I was commiserating with some friends over the weekend about our recent interactions with rude people. A couple friends had just returned from a trip and had spent time in airports and on airplanes. They shared their experiences with difficult travelers at the terminals and on their flights. They witnessed instances of angry people shouting at flight attendants and yelling at gate workers. Another friend, who teaches locally, talked about the rude parents and students she’s been encountering. She regularly receives angry emails from parents and rude comments from her students. Another friend, who is still working remotely, shared that she’s been interacting with a difficult co-worker through most of the pandemic. Personally, I talked about my recent experiences with a couple of challenging colleagues and students who have sent rude or sarcastic emails to me. As we discussed these instances, we agreed that incivility seems to be on the rise.
Surprisingly, I pulled up my podcast app this morning to find Hidden Brain had dedicated its most recent episode, How Rude!, to the topic. Here’s how the episode was described in the app:
“It’s not your imagination: rudeness appears to be on the rise. Witnessing rude behavior — whether it’s coming from angry customers berating a store clerk or airline passengers getting into a fistfight — can have long-lasting effects on our minds.”
After the weekend conversation with my friends, I felt compelled to listen to the episode. While the show echoed a lot of the experiences my friends and I shared, it also discussed the causes of the incivility and outlined some of the potential negative impacts from encounters with rude people. It shouldn’t be too surprising that the main cause is stress. And with the rise of stressful situations borne out of the pandemic, incivility is also increasing. While that emotional connection seems logical, it also depersonalizes the behavior a bit. For the most part, these aren’t rude, uncivil people doing awful things or sending mean emails. They’re just people under stress who may not be able to see the full impact of the stress on their actions. I know that might not make those rude encounters easier to navigate, but it does make it easier to understand. We’ve all been under stress lately. We’ve probably all said or done something that we didn’t intend. Stress is a challenging emotion.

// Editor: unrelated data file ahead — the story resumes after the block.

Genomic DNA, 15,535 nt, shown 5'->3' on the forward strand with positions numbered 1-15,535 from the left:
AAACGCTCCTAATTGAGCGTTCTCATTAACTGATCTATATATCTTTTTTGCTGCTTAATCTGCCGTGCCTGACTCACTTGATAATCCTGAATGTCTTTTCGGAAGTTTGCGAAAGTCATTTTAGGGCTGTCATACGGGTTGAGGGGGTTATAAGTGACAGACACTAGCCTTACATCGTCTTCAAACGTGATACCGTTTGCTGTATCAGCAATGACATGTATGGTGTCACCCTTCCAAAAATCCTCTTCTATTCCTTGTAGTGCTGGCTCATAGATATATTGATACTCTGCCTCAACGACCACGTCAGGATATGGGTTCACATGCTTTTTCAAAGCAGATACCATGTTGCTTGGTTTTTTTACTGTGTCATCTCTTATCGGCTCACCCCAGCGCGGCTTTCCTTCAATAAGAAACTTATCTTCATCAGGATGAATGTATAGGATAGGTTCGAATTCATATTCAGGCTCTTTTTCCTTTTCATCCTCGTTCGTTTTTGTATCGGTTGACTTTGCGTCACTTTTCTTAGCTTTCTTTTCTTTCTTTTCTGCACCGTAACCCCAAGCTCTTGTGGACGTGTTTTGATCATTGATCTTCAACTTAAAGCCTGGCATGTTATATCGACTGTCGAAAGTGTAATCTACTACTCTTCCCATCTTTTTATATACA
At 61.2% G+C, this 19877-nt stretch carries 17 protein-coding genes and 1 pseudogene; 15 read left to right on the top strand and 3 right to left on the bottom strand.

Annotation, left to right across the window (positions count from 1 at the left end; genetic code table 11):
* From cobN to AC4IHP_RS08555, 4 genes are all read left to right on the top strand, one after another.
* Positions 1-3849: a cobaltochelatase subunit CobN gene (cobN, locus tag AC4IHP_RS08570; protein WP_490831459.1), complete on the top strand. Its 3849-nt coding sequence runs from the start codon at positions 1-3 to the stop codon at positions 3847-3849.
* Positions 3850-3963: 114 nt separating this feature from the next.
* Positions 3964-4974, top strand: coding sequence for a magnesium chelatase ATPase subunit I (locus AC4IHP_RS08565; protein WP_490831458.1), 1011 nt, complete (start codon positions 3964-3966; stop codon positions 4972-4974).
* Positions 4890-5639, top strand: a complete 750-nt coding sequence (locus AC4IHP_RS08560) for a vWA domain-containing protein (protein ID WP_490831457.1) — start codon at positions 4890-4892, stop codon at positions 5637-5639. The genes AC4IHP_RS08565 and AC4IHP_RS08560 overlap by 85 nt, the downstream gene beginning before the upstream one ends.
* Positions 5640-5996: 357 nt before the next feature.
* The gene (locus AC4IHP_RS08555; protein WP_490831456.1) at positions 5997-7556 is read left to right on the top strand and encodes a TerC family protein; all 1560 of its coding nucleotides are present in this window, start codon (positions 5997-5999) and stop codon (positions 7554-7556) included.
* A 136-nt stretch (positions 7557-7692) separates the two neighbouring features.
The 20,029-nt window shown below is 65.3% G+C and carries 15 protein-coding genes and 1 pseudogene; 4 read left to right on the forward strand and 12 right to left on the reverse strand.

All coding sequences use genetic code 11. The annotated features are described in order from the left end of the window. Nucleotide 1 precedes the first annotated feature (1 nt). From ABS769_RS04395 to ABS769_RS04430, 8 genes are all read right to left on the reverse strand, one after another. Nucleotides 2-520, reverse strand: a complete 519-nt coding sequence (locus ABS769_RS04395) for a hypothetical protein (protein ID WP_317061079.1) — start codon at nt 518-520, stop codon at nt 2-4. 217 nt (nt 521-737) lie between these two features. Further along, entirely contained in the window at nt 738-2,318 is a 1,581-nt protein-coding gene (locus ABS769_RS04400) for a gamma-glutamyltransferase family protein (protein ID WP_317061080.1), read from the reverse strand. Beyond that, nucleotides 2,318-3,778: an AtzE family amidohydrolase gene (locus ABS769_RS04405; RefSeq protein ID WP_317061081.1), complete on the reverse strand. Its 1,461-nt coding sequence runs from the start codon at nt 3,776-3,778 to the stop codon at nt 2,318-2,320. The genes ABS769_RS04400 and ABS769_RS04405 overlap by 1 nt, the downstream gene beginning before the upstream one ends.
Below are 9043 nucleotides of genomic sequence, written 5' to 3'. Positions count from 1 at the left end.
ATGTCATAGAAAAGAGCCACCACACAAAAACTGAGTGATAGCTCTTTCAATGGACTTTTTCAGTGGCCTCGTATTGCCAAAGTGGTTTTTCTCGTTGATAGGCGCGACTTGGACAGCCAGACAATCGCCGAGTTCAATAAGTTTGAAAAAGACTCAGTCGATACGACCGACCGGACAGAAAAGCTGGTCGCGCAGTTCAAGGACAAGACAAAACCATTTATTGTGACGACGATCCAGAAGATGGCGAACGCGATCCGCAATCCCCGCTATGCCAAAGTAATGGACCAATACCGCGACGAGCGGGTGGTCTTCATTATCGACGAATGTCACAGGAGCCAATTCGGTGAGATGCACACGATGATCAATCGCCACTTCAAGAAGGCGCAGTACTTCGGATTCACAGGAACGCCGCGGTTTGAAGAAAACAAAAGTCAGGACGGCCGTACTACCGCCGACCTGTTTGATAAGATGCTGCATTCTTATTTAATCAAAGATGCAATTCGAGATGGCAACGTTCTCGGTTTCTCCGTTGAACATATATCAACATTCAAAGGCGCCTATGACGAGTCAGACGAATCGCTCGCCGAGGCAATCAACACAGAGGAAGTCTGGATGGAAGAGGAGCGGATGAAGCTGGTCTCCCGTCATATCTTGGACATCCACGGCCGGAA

For me, the interesting part about the episode was when the main guest, Dr. Christine Porath from Georgetown University, discussed the impacts of incivility. Porath is a behavioral scientist and the co-author of the book, The Cost of Bad Behavior—How Incivility Damages Your Business And What You Can Do about It. Porath likened stress to a virus that spreads from person to person, with rude and uncivil acts as being one of the main transmission systems. During the discussion, Porath shared her research that examined the cognitive impacts to encountering or witnessing rude behavior. In a study published in Organizational Dynamics, Porath and her colleagues conducted a series of experiments and found that:
“(I)ncivility impairs working memory, which in turn negatively impacts both performance and creativity. Working memory has three main functions – the verbal function, the visual function, and the central function responsible for higher order cognitive tasks; incivility impairs all three. What’s more, this effect occurs in the absence of a specific uncivil event; simply having incivility on one’s mind has been shown to decrease working memory performance. This is important because it suggests that even being in a workplace that has a climate of incivility may impair workers’ creativity and performance. Incivility robs people of cognitive resources, disrupts all three components of working memory, and ultimately hijacks performance.” (p. 259)
That’s some pretty serious stuff, but it might also be the solution. Maybe recognizing the harmful impacts of rude behaviors could cause some people to act differently. While I’ve sent my share of harshly worded emails and angry texts under moments of stress, recognizing those impacts may help me to communicate less rudely in the future. Beyond that, I’m also going to work to put more positive energy into the world. While Porath spent most of the Hidden Brain episode discussing incivility, she has also researched the impacts of civility, too. She outlines some of her work on a post titled How civility matters for you and your network. She writes that just like stress spreads like a virus, research shows that “civility is contagious – the benefits spreading as friends and friends of friends reciprocate civility.” So, while incivility is on the rise, maybe we could spread some civility, too.
Porath, C. L., Foulk, T., & Erez, A. (2015). How incivility hijacks performance: It robs cognitive resources, increases dysfunctional behavior, and infects team dynamics and functioning. Organizational Dynamics. 44(4), p. 258-265.